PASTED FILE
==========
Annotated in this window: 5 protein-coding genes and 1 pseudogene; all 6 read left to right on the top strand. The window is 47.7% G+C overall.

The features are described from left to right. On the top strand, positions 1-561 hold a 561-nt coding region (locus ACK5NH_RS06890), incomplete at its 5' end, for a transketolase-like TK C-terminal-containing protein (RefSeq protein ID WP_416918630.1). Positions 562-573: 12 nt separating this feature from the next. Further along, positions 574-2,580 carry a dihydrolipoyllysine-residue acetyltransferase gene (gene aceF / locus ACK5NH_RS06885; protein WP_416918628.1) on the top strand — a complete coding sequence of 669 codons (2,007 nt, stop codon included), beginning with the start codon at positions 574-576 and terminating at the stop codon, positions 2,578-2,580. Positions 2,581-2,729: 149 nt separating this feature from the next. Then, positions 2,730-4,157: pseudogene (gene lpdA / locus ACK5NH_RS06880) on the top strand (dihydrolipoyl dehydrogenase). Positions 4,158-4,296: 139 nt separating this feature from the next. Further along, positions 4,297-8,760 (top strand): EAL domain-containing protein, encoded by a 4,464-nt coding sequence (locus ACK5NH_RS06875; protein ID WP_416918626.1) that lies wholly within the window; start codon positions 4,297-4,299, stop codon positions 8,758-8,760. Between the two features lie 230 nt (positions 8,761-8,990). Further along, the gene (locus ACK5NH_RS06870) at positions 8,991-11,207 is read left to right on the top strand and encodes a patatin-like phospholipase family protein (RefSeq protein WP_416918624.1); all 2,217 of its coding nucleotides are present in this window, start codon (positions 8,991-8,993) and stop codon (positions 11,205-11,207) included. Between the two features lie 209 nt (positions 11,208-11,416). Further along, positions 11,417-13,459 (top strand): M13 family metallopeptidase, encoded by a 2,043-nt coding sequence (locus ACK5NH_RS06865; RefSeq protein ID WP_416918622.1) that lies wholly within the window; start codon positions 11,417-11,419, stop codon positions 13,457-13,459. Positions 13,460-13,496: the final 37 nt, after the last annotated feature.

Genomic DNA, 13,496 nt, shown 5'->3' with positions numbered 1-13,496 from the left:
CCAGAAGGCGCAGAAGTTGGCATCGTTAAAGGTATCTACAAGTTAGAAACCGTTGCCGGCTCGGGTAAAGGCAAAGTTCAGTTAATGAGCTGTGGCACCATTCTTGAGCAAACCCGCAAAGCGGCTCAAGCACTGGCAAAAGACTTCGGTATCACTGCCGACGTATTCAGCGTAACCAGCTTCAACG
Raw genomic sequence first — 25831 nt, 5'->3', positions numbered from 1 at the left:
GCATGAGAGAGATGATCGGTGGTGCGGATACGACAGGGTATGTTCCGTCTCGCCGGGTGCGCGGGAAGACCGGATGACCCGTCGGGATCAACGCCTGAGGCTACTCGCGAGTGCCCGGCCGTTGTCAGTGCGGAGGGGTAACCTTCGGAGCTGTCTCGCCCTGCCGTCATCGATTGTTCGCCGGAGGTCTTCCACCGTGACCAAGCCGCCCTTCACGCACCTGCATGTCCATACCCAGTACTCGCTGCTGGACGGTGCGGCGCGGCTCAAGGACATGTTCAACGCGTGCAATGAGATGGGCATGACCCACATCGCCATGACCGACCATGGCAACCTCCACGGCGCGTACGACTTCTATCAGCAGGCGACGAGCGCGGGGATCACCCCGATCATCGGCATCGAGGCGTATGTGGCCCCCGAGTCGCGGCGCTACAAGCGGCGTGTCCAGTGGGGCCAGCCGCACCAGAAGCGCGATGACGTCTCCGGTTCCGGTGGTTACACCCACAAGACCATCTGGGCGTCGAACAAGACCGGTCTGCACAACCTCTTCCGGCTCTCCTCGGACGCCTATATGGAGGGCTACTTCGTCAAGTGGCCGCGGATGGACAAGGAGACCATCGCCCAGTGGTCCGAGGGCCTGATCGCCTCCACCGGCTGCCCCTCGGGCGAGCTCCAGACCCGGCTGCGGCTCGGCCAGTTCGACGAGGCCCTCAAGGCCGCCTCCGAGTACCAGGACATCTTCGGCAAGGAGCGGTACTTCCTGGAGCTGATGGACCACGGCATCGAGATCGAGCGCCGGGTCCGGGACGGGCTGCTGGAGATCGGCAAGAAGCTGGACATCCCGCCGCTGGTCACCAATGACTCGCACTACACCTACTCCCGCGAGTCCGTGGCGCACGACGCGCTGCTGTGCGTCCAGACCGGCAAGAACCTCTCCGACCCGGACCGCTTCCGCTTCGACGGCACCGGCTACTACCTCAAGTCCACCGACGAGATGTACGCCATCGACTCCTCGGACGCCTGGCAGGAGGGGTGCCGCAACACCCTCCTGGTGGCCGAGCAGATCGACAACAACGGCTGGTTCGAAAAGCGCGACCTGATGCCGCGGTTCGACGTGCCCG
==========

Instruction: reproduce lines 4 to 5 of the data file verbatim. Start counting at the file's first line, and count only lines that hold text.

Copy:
CCAGAAGGCGCAGAAGTTGGCATCGTTAAAGGTATCTACAAGTTAGAAACCGTTGCCGGCTCGGGTAAAGGCAAAGTTCAGTTAATGAGCTGTGGCACCATTCTTGAGCAAACCCGCAAAGCGGCTCAAGCACTGGCAAAAGACTTCGGTATCACTGCCGACGTATTCAGCGTAACCAGCTTCAACG
Raw genomic sequence first — 25831 nt, 5'->3', positions numbered from 1 at the left: